Man, how long has it been since I wrote one of these posts? I guess if I have to ask, it’s been way too long. Today is a great day to come back here though. If I ignore the fact that I forgot to get lettuce for the tacos we were going to have for dinner tonight, and I ignore that my children are bored even though we’re only 2 weeks into summer vacation, it’s a fantastic day. The 1,000th review went up on The Film Reel this afternoon. After a lengthy period of trying to decide what to watch, I went with Robocop. What a great choice it was.
This brought up a problem that I had never thought about for my blog. What movies would be left after I watched all my favourites? Obviously, when you hit a milestone like 500 or 1,000, it would seem an easy choice to pick a film that you love. After reviewing 999 movies, I had pretty much watched all my favourites. Thankfully I had overlooked Robocop, one of the best movies to come out of the ’80s, and one that has always been a hit around my house, at least with me.
I’m a little surprised that I missed that one. I’ve been writing this blog for 1,281 days, managing to get 1,000 reviews in now. How is it that I almost skipped over one of the best films around? I’ve seen films great and small, hidden gems from years gone by and current hits that are sure to become classics. I’ve also had to watch some terrible films, and even more that were too generic and mundane to be interesting. I’m kind of glad that I missed Robocop in all that, because it embodies so many of the things that I love about film.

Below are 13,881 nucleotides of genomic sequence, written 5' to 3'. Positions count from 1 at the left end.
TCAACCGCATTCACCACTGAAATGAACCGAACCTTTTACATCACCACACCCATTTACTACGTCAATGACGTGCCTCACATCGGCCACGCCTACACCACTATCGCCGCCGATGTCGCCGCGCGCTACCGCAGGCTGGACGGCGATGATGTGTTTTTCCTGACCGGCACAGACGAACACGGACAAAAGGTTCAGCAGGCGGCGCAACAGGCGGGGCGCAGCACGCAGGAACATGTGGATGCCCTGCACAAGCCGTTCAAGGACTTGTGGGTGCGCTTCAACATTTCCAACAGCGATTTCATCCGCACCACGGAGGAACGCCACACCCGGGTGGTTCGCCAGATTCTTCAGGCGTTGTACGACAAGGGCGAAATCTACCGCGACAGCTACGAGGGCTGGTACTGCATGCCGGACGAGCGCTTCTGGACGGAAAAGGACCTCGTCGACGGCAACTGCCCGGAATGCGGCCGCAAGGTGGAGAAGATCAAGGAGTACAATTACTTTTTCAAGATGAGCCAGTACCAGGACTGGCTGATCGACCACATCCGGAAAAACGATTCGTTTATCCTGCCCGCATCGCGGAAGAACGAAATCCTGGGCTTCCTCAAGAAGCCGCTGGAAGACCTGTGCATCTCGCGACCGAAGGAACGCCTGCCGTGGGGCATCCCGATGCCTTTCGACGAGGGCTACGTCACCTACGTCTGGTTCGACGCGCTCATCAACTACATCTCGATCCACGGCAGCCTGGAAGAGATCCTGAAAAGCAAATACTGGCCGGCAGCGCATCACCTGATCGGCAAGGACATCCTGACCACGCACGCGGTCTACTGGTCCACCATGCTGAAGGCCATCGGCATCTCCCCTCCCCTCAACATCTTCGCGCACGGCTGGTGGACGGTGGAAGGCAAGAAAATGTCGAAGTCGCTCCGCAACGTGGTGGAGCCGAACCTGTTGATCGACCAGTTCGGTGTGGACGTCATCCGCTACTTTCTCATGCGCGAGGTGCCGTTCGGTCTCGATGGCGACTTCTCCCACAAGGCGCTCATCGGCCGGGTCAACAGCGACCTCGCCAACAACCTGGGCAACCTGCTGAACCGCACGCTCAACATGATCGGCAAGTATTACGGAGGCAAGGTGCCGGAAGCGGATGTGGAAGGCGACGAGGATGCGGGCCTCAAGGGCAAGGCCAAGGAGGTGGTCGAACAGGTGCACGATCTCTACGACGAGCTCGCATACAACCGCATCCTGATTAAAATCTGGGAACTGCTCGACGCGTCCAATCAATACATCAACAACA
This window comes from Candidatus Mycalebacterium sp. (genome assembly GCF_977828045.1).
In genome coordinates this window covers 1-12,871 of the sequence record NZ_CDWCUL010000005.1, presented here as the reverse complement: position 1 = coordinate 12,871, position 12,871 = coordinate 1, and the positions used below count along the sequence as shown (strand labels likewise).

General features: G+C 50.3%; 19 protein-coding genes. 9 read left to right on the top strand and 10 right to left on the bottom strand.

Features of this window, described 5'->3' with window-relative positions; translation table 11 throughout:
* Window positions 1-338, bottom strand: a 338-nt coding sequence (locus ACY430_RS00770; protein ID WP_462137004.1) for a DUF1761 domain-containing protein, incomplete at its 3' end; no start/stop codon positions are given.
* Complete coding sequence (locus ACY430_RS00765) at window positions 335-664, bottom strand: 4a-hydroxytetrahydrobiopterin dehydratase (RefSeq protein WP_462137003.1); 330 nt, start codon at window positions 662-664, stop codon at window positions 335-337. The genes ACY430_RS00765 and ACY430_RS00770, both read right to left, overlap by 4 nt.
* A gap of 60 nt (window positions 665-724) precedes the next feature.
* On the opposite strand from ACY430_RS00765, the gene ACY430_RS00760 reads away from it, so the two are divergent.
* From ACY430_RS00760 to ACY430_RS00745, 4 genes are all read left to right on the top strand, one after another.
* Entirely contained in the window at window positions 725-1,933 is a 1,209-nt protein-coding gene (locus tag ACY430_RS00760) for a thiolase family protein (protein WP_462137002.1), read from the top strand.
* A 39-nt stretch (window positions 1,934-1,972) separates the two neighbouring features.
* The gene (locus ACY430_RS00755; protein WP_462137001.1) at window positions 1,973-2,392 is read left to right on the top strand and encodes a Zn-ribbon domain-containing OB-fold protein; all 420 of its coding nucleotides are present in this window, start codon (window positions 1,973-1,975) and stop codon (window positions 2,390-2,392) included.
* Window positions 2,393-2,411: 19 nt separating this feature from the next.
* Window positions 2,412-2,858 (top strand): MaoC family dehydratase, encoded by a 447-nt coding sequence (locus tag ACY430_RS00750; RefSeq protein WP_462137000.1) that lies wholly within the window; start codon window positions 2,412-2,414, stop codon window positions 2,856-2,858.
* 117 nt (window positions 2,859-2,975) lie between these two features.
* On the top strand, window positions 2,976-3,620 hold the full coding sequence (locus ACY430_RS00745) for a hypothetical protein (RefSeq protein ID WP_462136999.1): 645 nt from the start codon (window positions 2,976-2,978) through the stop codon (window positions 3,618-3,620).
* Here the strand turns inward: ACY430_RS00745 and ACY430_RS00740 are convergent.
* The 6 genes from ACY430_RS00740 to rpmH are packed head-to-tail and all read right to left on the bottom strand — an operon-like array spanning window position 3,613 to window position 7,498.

First of all, it was made in the ’80s. I’ve gone on about this before, but there’s something about films from the ’80s that I enjoy more than others. Maybe it’s the fact that I spent so much of that decade actually watching movies. Now, every time I sit down to watch something from that time, I’m granted an instant nostalgia boost.
It also happens to be a very violent film, even though it’s not a horror movie. The death of Alex Murphy before he becomes Robocop, that poor bastard in a suit that ED-209 fills full of bullets. What about the unlucky hood working with Clarence Boddicker who winds up in the vat of toxic waste, his skin melting off his body while he wanders around gurgling “Help me, help me!” Very bloody, and a huge bonus to a horror fan like myself.
There’s the fantastic design of Robocop himself. To this day, I still think he looks badass. They must have done something right, because my son agreed, and he’s a hard one to impress. He’s been spoiled by some of the incredible effects work they can pull off now, so for Robocop to get him excited, I know that they did a perfect job.
The acting work involved is also amazing. Kurtwood Smith, Peter Weller, Miguel Ferrer, Robert DoQui. Incredible. These guys help make Robocop the wonderful film that it is, especially Kurtwood Smith as the main villain. He’s almost disgustingly evil, and yet strangely charismatic.
Bringing together all those great elements makes an almost perfect film. The stop motion of ED-209 doesn’t quite hold up, and there are a few moments that start to drag, but it doesn’t hold the film back. I’m glad that I managed to make it the 1,000th review. Now I just have to start worrying about what the 2,000th review will be.
Here’s to the next 1,000, and to everyone out there that reads The Film Reel. I’d buy you all a drink, but I’ve only got enough for lettuce, and I need that for my tacos tonight!